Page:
ISO 9001: 2015 - 4.2 - Interested parties - Needs and expectations


Welcome back to this blog. In this entry I will analyze Subclause 4.2 Understanding the needs and expectations of interested parties, of ISO 9001: 2015 standard.


As I have already mentioned in another previous entry, this Sub-clause 4.2, together with 4.1, are characterized by containing the least understood and applied requirements of the entire ISO 9001 standard. That is why I recommend you dedicate the necessary time and effort to understand them properly.

To do this, I will start by identifying, based on the information presented in this subclause, and according to the methodology that I have been using, what its established requirements are, continuing with its progressive numbering that I will be following for all the requirements of this standard.

To start with the analysis of this subclause, we should consider that every organization has what is called interested parties, that is, as defined by the ISO 9000: 2015 standard, "person or organization that can affect, be affected or perceive itself to be affected by some decision or activity”, and this because it has a legitimate interest in relation to the performance of said organization, and each of these parties obviously has particular needs and expectations in relation to it.

The ISO 9000: 2015 standard indicates, as examples of interested parties, the following: Customers, owners, people in an organization, suppliers, banks, legislators, unions, partners or society in general, which may include competitors or pressure groups with opposing interests. .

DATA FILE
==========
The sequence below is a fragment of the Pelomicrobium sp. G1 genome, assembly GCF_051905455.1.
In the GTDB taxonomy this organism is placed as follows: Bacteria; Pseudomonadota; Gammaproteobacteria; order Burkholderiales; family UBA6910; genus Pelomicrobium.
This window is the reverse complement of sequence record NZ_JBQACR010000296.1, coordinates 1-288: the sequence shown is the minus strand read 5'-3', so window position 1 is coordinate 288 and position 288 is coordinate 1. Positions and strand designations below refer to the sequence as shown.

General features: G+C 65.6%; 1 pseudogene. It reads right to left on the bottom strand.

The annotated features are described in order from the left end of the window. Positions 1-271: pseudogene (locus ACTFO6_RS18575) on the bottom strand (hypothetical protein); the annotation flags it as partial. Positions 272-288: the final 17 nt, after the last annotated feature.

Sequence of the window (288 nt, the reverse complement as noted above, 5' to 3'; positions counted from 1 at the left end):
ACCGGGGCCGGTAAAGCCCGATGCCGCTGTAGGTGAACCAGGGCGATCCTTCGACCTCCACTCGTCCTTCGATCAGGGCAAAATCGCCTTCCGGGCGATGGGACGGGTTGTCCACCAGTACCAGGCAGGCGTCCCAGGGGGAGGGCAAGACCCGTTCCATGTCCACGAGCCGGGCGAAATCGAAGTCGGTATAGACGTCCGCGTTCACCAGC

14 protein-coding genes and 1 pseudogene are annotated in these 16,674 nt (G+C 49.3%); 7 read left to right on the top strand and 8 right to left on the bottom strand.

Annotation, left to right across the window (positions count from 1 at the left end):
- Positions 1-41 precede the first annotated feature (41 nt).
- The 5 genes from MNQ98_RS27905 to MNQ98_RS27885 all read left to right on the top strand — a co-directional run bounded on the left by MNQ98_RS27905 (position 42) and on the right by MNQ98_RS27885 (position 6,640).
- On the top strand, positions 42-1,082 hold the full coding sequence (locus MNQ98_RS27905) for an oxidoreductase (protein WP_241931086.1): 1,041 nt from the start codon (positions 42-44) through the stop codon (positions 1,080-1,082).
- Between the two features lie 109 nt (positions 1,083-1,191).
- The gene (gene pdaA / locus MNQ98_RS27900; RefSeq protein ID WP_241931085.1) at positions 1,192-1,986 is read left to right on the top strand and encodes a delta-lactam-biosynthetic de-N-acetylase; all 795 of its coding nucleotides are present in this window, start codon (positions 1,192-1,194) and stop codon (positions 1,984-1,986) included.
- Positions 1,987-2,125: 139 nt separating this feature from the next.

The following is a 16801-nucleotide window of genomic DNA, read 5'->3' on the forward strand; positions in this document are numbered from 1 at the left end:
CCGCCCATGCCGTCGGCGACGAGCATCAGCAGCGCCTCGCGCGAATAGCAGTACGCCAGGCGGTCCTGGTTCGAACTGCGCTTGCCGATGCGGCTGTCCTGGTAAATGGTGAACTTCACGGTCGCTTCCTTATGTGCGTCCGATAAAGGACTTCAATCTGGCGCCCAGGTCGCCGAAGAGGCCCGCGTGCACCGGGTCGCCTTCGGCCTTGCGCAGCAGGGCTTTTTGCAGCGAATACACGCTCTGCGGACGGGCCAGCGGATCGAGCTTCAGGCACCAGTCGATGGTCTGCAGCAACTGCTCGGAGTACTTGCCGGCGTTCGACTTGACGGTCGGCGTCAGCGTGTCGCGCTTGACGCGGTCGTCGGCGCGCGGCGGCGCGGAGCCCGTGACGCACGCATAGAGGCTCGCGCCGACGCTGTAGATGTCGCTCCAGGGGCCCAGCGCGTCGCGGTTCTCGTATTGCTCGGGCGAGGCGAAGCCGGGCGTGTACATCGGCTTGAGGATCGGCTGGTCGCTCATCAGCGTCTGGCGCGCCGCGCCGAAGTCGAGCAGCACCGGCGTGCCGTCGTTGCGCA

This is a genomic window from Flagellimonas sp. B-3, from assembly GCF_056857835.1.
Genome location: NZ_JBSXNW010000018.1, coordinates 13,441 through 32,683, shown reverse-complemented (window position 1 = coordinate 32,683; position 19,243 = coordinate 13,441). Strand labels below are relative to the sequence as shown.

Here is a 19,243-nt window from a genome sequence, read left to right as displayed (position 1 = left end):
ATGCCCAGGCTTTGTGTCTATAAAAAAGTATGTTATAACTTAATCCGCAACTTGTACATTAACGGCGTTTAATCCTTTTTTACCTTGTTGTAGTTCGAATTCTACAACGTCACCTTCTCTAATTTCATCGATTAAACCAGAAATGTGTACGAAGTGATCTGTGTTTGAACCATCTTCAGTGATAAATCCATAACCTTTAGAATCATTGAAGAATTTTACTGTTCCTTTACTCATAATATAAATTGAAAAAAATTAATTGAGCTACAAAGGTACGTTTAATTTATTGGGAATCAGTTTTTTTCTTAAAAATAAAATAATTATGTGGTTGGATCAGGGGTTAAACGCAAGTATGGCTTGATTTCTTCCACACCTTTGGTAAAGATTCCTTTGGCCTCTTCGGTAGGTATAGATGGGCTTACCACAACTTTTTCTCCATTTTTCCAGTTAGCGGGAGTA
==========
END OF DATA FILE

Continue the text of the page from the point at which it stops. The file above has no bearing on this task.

More specifically, Appendix 2 of ISO Annex SL mentions the following as possible interested parties of an organization: 

If we consider that the first requirement of this Subclause 4.2 is that the organization shall determine the interested parties that are relevant to the quality management system, we should assume that the first activity must be to carry out a formal analysis, by the organization, by either one or more people, from all of its interested parties, to identify its relevance to the quality management system.

It is important to remember that this subclause of ISO 9001 standard, like 4.1, will lead us to establish input elements for the planning of the quality management system. Similarly, it is important that we remember the definition established by the ISO 9000: 2015 standard of the term Determination: “Activity to find one or more characteristics and their characteristic values”. This same standard also defines the term Characteristic as follows: “Differentiating feature”. For this, this definition includes three explanatory notes:

Note 1.- A characteristic can be inherent or assigned.

Note 2.- A characteristic can be qualitative or quantitative.

Note 3.- There are several classes of characteristics, such as the following: a) physical (for example, mechanical, electrical, chemical or biological characteristics); b) sensory (for example, related to smell, touch, taste, sight and hearing); c) behavioral (for example, courtesy, honesty, truthfulness); d) time (for example, punctuality, reliability, availability, continuity); e) ergonomic (for example, physiological characteristics, or related to the safety of people); f) functional (for example, maximum speed of an airplane).

Therefore, that person or group of people who performs this analysis on behalf of the organization, must identify, among all the interested parties of that organization, those that are relevant to the quality management system, through the identification of its characteristics and characteristic values.

Starting from the determination of the relevant interested parties of an organization, the next step is to establish the relevant requirements of those interested parties. Within this analysis, we may consider that among the characteristic values ​​of the characteristics of those determined relevant interested parties, those relevant requirements of those interested parties can be determined.